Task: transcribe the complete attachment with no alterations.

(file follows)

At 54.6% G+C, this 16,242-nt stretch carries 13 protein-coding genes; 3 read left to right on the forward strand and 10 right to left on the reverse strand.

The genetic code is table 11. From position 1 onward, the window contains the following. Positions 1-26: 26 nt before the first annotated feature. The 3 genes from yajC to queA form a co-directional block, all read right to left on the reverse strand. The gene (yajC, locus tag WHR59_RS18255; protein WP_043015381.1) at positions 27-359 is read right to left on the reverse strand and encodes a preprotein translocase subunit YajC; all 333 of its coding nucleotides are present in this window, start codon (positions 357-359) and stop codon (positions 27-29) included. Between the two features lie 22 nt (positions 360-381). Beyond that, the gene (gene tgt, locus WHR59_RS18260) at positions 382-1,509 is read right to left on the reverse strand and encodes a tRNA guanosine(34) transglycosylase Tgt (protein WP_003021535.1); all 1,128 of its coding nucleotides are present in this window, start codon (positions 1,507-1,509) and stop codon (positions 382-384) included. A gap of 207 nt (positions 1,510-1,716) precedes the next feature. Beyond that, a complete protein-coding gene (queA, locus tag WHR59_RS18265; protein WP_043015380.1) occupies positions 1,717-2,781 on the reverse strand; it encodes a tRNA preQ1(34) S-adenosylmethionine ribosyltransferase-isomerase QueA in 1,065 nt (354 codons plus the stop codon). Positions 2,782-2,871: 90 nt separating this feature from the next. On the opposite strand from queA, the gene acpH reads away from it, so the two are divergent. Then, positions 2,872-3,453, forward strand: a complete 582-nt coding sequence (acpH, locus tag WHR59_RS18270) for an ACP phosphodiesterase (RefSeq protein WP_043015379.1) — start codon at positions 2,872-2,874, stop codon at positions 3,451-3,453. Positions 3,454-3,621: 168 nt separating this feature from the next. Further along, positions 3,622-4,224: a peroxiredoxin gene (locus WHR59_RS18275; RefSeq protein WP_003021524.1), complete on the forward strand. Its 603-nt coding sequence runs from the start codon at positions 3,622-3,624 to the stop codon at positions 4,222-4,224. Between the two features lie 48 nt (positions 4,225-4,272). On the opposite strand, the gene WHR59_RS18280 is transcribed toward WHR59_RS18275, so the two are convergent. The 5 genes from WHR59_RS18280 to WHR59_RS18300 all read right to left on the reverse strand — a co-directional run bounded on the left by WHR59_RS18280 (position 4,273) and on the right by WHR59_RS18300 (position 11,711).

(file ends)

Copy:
At 54.6% G+C, this 16,242-nt stretch carries 13 protein-coding genes; 3 read left to right on the forward strand and 10 right to left on the reverse strand.

The genetic code is table 11. From position 1 onward, the window contains the following. Positions 1-26: 26 nt before the first annotated feature. The 3 genes from yajC to queA form a co-directional block, all read right to left on the reverse strand. The gene (yajC, locus tag WHR59_RS18255; protein WP_043015381.1) at positions 27-359 is read right to left on the reverse strand and encodes a preprotein translocase subunit YajC; all 333 of its coding nucleotides are present in this window, start codon (positions 357-359) and stop codon (positions 27-29) included. Between the two features lie 22 nt (positions 360-381). Beyond that, the gene (gene tgt, locus WHR59_RS18260) at positions 382-1,509 is read right to left on the reverse strand and encodes a tRNA guanosine(34) transglycosylase Tgt (protein WP_003021535.1); all 1,128 of its coding nucleotides are present in this window, start codon (positions 1,507-1,509) and stop codon (positions 382-384) included. A gap of 207 nt (positions 1,510-1,716) precedes the next feature. Beyond that, a complete protein-coding gene (queA, locus tag WHR59_RS18265; protein WP_043015380.1) occupies positions 1,717-2,781 on the reverse strand; it encodes a tRNA preQ1(34) S-adenosylmethionine ribosyltransferase-isomerase QueA in 1,065 nt (354 codons plus the stop codon). Positions 2,782-2,871: 90 nt separating this feature from the next. On the opposite strand from queA, the gene acpH reads away from it, so the two are divergent. Then, positions 2,872-3,453, forward strand: a complete 582-nt coding sequence (acpH, locus tag WHR59_RS18270) for an ACP phosphodiesterase (RefSeq protein WP_043015379.1) — start codon at positions 2,872-2,874, stop codon at positions 3,451-3,453. Positions 3,454-3,621: 168 nt separating this feature from the next. Further along, positions 3,622-4,224: a peroxiredoxin gene (locus WHR59_RS18275; RefSeq protein WP_003021524.1), complete on the forward strand. Its 603-nt coding sequence runs from the start codon at positions 3,622-3,624 to the stop codon at positions 4,222-4,224. Between the two features lie 48 nt (positions 4,225-4,272). On the opposite strand, the gene WHR59_RS18280 is transcribed toward WHR59_RS18275, so the two are convergent. The 5 genes from WHR59_RS18280 to WHR59_RS18300 all read right to left on the reverse strand — a co-directional run bounded on the left by WHR59_RS18280 (position 4,273) and on the right by WHR59_RS18300 (position 11,711).